As drug prices rise, Kaiser Permanente is part of a growing movement that asks how to create a fairer system to assess and pay for drugs according to their value.
Over the past decade, U.S. drug prices have risen to unsustainable levels, threatening to cripple our health care system. Potential solutions have largely focused on how to finance and cover these high prices. But there’s another conversation emerging — one that challenges the high prices altogether and instead asks: How do we create a fairer system that assesses and pays for drugs according to their value?
Tony Barrueta, senior vice president of government relations for Kaiser Permanente, has worked on the issue of drug pricing for more than 25 years and shares his perspective on what’s driving this new conversation and where it’s headed.
Q: You recently had a front-row seat to the evolving conversation on drug pricing, at the Kaiser Permanente Institute for Health Policy Forum and the Financial Times’ Pharma Pricing and Value Summit. What did you take away from those experiences?
When a sense of unfairness persists, change is on the horizon. I believe that’s happening now in the context of drug pricing.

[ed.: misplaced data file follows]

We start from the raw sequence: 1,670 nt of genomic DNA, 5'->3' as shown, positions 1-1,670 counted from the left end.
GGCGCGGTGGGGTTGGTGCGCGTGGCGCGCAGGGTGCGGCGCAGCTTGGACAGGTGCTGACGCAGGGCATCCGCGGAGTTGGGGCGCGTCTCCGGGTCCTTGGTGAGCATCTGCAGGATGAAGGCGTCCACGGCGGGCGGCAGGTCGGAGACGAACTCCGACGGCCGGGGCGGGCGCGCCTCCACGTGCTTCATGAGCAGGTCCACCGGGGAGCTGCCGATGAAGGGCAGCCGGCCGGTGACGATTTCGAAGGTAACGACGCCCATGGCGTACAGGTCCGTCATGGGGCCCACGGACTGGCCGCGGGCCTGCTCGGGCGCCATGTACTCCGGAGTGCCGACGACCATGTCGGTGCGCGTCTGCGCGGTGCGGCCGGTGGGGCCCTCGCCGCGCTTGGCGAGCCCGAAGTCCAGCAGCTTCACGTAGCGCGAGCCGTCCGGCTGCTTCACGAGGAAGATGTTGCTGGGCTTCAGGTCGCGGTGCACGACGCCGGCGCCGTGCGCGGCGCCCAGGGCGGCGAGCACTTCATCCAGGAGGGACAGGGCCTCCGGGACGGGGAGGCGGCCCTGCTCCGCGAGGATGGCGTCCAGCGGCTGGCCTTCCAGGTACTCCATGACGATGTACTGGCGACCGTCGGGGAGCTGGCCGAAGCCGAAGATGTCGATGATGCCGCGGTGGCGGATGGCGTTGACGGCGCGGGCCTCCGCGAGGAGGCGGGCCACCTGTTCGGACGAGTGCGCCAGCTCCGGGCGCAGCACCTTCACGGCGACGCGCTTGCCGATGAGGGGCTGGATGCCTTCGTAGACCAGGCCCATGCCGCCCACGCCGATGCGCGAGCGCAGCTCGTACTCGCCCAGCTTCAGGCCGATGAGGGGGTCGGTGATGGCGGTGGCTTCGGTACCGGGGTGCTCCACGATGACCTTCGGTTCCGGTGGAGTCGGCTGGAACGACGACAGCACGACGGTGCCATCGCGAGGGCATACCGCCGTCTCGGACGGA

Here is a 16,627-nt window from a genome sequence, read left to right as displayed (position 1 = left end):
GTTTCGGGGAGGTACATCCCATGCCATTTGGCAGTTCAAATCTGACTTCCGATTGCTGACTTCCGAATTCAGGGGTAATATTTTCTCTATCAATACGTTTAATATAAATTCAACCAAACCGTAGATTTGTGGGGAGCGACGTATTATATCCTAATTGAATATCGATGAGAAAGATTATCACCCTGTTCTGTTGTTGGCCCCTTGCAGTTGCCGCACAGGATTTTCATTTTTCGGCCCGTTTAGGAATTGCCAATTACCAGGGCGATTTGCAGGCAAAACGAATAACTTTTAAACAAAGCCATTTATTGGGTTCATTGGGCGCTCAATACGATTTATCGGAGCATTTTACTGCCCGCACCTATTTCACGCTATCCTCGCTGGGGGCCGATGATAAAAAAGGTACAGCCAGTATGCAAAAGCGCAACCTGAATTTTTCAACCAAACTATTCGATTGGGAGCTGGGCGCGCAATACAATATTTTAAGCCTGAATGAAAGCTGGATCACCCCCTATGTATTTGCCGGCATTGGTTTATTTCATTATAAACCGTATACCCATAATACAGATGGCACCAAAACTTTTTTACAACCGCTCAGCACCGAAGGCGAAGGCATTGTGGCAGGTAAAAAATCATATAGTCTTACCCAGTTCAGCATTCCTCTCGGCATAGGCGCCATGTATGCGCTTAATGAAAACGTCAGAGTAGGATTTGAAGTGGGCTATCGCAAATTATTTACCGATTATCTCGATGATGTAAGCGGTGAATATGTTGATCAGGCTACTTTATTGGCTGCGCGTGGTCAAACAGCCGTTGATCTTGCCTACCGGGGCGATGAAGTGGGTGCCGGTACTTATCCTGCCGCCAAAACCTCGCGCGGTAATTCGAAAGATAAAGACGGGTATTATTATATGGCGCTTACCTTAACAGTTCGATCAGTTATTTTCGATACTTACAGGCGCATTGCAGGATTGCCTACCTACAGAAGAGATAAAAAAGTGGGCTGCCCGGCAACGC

There’s a swell of enthusiasm and urgency to identify more equitable ways to price and pay for drugs in this country. Kaiser Permanente’s unique experience as an integrated care delivery system — comprised of a health plan, physician group, and hospital system — is recognized by many stakeholders in this conversation as valuable, and it’s gratifying that our experience is informing this discussion.
Anthony A. Barrueta, Senior Vice President, Government Relations
"We must keep our patients at the center of this effort; after all, if patients can’t afford their medications, it’s hard to make a case that they’re truly providing value."